It’s that time of year again. If you have an active California NPDES (National Pollutant Elimination System) Permit for Construction Activities you, or your project owner’s representative, will likely be receiving that friendly reminder email from the State Water Resources Control Board (SWRCB) letting you know that September 1st deadline is just around the corner. If this is your first annual report, I’ve provided some information here to make the process a little less painful.
The permit requires that all construction projects submit a summary of the activities covered to the state for the reporting year. The reporting year is July 1st to June 30th of every year. Reports for construction projects are due to the state by September 1st. The report needs to be submitted to the California SWRCB on the SMARTS (Stormwater Multiple Application and Reporting Tracking System) database, so make sure you allow time to coordinate with the Data Entry users and/or the LRP (Legally Responsible Party) for preparation and submittal. If your project happens to have the low erosivity waiver, then you don’t need to worry about filing an annual report, but it’s a good idea to use this time to reevaluate the waiver for any needed changes in coverage. As a side note, an Annual Report will also likely be due at the same time as filing the Notice of Termination, so don’t be surprised if you need another right after filing in September.
If you have a storm water management company performing inspections and maintaining your permit, then chances are most of the work is already done and you should just need to coordinate with the LRP to make sure it is certified on time. If not, you will have more to do. It’s easiest to have the QSP (Qualified SWPPP Practitioner) or the inspector delegated by the QSP to prepare or assist in preparing the report as they would have more familiarity with the site compliance throughout the reporting year. Alternatively, a review off all the inspections will need to be completed to summarize corrective actions, sampling and analysis and any possible discharges among other information.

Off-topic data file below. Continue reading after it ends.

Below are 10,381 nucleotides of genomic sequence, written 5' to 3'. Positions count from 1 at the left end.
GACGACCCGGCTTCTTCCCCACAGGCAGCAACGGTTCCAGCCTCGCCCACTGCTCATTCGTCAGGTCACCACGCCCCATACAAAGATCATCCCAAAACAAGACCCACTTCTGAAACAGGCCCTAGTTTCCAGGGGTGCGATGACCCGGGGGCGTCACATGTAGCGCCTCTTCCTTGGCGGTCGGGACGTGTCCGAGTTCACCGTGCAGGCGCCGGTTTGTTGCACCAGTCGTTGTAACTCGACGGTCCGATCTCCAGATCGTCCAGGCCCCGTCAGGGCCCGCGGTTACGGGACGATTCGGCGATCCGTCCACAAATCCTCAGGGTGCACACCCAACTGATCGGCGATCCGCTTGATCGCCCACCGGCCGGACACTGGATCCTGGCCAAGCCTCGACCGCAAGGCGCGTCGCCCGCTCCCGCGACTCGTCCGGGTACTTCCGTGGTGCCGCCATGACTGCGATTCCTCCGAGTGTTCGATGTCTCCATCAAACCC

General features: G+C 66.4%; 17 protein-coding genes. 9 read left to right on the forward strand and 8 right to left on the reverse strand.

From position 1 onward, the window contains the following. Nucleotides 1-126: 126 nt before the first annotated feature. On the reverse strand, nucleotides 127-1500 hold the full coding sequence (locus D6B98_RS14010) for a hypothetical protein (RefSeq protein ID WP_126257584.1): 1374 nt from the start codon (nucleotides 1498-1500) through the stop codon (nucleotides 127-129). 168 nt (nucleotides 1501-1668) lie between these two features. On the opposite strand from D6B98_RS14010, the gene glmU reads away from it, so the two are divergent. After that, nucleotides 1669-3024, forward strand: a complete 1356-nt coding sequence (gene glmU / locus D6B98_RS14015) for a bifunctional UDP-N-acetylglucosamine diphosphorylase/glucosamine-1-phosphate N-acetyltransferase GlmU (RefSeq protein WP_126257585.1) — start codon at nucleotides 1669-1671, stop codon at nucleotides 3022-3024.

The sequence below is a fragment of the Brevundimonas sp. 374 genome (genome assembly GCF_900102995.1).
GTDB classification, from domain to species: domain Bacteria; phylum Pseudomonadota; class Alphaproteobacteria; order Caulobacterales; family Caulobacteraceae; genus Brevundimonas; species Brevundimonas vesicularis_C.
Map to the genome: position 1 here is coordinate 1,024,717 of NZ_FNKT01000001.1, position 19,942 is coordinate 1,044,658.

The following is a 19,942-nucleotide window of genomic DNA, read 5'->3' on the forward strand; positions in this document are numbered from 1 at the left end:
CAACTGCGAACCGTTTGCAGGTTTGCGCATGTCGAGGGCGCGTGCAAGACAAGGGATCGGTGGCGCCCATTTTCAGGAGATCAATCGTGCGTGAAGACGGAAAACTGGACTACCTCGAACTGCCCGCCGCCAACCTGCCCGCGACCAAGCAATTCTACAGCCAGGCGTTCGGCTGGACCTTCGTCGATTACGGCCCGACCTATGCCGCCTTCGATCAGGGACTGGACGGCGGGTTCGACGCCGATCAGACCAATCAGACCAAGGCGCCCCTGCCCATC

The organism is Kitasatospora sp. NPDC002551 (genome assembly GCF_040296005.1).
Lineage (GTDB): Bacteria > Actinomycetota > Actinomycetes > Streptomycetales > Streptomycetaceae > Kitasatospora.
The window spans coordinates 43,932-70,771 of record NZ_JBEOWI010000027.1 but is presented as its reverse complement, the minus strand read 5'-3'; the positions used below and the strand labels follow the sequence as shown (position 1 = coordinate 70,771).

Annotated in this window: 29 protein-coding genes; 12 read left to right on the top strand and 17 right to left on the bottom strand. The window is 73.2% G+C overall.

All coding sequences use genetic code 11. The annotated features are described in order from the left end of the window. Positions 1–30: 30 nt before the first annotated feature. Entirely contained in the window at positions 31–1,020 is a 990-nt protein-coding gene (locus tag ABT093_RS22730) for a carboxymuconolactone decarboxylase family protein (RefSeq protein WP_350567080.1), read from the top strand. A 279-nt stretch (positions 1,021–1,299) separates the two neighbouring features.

If your Annual Report has not been submitted, it may leave your project at risk for enforcement action and more attention by the local Regional Water Quality Control Board. An important consideration to keep in mind when you get that email from the SWRCB or the project owner notifying you that there is an Annual Report due for your project.
If you have any questions or would like more information regarding Annual Reporting for Construction Sites in California, please feel free to email me at email@example.com.